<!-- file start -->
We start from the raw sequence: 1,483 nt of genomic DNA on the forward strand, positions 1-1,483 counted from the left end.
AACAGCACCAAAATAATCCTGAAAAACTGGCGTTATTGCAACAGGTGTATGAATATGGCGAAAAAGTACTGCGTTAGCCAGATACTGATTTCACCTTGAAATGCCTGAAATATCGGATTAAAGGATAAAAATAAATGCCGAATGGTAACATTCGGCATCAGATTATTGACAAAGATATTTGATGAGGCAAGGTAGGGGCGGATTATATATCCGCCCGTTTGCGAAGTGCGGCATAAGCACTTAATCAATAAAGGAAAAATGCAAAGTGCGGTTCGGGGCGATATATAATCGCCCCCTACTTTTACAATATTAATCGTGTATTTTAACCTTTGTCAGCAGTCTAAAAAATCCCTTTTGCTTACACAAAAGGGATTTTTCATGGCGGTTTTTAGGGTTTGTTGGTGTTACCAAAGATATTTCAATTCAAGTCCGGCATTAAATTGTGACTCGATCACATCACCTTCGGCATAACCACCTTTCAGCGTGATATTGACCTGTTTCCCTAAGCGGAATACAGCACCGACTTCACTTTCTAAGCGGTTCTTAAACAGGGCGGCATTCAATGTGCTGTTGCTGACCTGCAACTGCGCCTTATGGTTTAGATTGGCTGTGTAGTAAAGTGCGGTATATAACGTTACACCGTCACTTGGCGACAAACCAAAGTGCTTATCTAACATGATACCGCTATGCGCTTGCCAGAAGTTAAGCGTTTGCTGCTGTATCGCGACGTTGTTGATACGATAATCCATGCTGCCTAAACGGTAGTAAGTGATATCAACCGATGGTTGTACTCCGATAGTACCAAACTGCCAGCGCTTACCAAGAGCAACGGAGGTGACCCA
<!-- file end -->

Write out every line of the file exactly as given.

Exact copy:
We start from the raw sequence: 1,483 nt of genomic DNA on the forward strand, positions 1-1,483 counted from the left end.
AACAGCACCAAAATAATCCTGAAAAACTGGCGTTATTGCAACAGGTGTATGAATATGGCGAAAAAGTACTGCGTTAGCCAGATACTGATTTCACCTTGAAATGCCTGAAATATCGGATTAAAGGATAAAAATAAATGCCGAATGGTAACATTCGGCATCAGATTATTGACAAAGATATTTGATGAGGCAAGGTAGGGGCGGATTATATATCCGCCCGTTTGCGAAGTGCGGCATAAGCACTTAATCAATAAAGGAAAAATGCAAAGTGCGGTTCGGGGCGATATATAATCGCCCCCTACTTTTACAATATTAATCGTGTATTTTAACCTTTGTCAGCAGTCTAAAAAATCCCTTTTGCTTACACAAAAGGGATTTTTCATGGCGGTTTTTAGGGTTTGTTGGTGTTACCAAAGATATTTCAATTCAAGTCCGGCATTAAATTGTGACTCGATCACATCACCTTCGGCATAACCACCTTTCAGCGTGATATTGACCTGTTTCCCTAAGCGGAATACAGCACCGACTTCACTTTCTAAGCGGTTCTTAAACAGGGCGGCATTCAATGTGCTGTTGCTGACCTGCAACTGCGCCTTATGGTTTAGATTGGCTGTGTAGTAAAGTGCGGTATATAACGTTACACCGTCACTTGGCGACAAACCAAAGTGCTTATCTAACATGATACCGCTATGCGCTTGCCAGAAGTTAAGCGTTTGCTGCTGTATCGCGACGTTGTTGATACGATAATCCATGCTGCCTAAACGGTAGTAAGTGATATCAACCGATGGTTGTACTCCGATAGTACCAAACTGCCAGCGCTTACCAAGAGCAACGGAGGTGACCCA